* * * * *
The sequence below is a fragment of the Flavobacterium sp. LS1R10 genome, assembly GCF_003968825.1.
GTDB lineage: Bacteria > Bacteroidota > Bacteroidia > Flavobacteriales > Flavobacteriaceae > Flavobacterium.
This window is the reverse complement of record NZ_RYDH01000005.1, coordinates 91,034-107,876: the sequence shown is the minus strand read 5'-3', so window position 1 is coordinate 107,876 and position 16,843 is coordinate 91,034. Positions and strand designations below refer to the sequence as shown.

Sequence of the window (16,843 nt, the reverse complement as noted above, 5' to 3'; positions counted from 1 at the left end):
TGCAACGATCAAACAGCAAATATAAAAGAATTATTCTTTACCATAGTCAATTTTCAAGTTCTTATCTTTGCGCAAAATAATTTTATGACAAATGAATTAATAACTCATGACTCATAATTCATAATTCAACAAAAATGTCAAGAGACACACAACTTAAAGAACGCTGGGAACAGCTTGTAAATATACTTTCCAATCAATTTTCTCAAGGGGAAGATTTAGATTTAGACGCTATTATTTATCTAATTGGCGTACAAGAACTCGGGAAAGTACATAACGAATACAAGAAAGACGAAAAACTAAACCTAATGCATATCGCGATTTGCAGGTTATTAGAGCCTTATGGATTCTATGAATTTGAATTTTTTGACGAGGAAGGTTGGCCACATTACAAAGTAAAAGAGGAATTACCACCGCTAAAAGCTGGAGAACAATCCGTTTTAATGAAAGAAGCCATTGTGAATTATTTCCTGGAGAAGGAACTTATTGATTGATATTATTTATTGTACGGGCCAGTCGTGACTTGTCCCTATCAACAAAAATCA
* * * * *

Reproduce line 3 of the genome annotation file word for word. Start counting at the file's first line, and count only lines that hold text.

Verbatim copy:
This window is the reverse complement of record NZ_RYDH01000005.1, coordinates 91,034-107,876: the sequence shown is the minus strand read 5'-3', so window position 1 is coordinate 107,876 and position 16,843 is coordinate 91,034. Positions and strand designations below refer to the sequence as shown.